Friday, June 5, 2015

Rican's Free 2 Play Friday: Heroes of the Storm

Rican's Free 2 Play Friday, a weekly look into free-to-play gaming such as MOBAs, MMOs, Team Shooters, and more! This week we look at Blizzard Entertainment's foray into the MOBA space with Heroes of the Storm!

  As far as gaming genres in the PC community go, very few, command such a strong following and communities as the mighty MOBA. I've touched up on both the genre and one of the current kings, within said genre, in the PC landscape. And while DOTA 2 exemplifies the far end of all the gameplay obstacles that the genre has difficulty easing brand new players into, League of Legends feels like the happy medium within the playing curve. But Blizzard Entertainment has had a stake in the MOBA genre since it inadvertently gave birth to it during Warcraft III, or Starcraft if you want to be technical.


A byproduct of all of its existing franchises (and one could argue their genres), Heroes of the Storm is the MOBA specifically designed for the uninitiated in mind, while also keeping enough freshness and tactical dexterity hidden deep in its overly simplistic format to satisfy even veterans of the genre. Today, I look at the final product (after my months spent in the technical Alpha and Beta stages) and give my overall feeling of the game in its current incarnation. This is Blizzard Entertainment's first official MOBA (internally dubbed a "Hero Brawler"): Heroes of the Storm.

Presentation wise, Heroes of the Storm is extremely similar to DOTA 2 and LoL, in the sense that everything is easily identifiable (Match types, character/skins shop, etc.), but whereas DOTA 2 and LoL have a medieval swords and sorcery motif, HotS goes for a futuristic one. Using Starcraft's Jim Raynor as the player's anchor during the tutorial and thereby explaining just how exactly is Diablo (of the eponymous franchise) fighting Uther Lightbringer (of Warcraft fame, not to mention, currently deceased) via inter dimensional space and time travel to a hybrid world called "Nexus." It is here in the Nexus that the Heroes of the Storm fight for supremacy in tug of war similar to all MOBAs before it... with some new twists to throw veterans off.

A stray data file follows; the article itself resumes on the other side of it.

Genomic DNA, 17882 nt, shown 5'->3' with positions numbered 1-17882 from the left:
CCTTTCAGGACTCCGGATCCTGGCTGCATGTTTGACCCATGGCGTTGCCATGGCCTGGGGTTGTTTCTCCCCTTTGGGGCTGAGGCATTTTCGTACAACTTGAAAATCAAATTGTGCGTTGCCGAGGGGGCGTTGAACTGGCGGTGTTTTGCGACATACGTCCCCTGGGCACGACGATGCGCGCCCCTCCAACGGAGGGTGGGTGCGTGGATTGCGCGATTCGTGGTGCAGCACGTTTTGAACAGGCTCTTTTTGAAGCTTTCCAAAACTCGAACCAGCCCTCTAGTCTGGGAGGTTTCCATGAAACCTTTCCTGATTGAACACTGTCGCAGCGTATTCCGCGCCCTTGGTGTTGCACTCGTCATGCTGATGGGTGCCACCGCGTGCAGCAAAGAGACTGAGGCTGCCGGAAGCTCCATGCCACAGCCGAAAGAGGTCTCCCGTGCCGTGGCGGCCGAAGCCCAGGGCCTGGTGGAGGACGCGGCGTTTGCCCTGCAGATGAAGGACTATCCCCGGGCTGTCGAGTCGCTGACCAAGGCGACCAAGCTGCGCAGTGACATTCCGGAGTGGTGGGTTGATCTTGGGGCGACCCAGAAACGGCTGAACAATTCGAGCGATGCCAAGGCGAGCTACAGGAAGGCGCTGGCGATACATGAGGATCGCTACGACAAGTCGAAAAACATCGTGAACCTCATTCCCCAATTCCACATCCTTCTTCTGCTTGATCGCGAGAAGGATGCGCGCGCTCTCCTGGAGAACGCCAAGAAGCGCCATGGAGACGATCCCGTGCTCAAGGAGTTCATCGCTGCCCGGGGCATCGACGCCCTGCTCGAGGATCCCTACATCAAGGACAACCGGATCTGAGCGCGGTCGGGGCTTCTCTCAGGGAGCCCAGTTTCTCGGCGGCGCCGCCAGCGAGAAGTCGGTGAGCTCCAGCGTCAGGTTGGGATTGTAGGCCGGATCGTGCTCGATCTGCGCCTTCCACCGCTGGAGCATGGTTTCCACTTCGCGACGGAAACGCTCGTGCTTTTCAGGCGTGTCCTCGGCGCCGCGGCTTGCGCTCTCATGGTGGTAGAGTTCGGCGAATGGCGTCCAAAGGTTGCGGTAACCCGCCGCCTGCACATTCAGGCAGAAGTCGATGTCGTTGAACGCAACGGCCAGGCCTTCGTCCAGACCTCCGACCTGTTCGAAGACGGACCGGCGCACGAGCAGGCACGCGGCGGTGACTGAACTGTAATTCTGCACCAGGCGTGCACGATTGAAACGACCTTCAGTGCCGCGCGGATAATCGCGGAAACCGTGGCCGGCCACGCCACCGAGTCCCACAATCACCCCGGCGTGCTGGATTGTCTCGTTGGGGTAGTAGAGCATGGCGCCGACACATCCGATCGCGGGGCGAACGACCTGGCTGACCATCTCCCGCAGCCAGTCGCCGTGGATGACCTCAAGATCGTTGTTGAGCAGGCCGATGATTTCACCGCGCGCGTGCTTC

There's a few things that initially stick out, to MOBA veterans, when playing your first match in Heroes of the Storm. The first is the talent system, in most MOBAs, talents are allocated outside of game matches, usually preemptively with a specific build in mind. The talent system in other games directly affects not only your gameplay, but what items you buy in the shop while fighting against an enemy team, the decisions usually based on your opposition's makeup and your talent choices. Heroes of the Storm effectively combines the item shop and the talent system into one "on the fly" element that forgoes "gold farming" (experience from creeps and "soaking" experience points in lanes now becomes a "currency") and promotes active engagement into map objectives and team fights.

Every few levels characters gain access to a talent out of a pop-up list, the choices are permanent until the end of the match, and range from passive abilities (more Health or shorter cooldowns) to active abilities (Speed boosts or Damage cooldowns). At level 10, players must choose between two "Ultimate Abilities" that can dramatically change a given "Hero's" gameplay. As an example: Kael'Thas Sunstrider is a "Ranged Assassin" that uses damage over time spells and area of effect spells with a crowd control spell as well in his toolset, but his "Ultis" offer either chooses to do a single damage long-cast nuke, or an instant area of effect re-castable damage over time spell. Both choices are good, but are dependent on the enemy team's makeup, the map (and therefore tactical layout) and, most importantly, personal preference.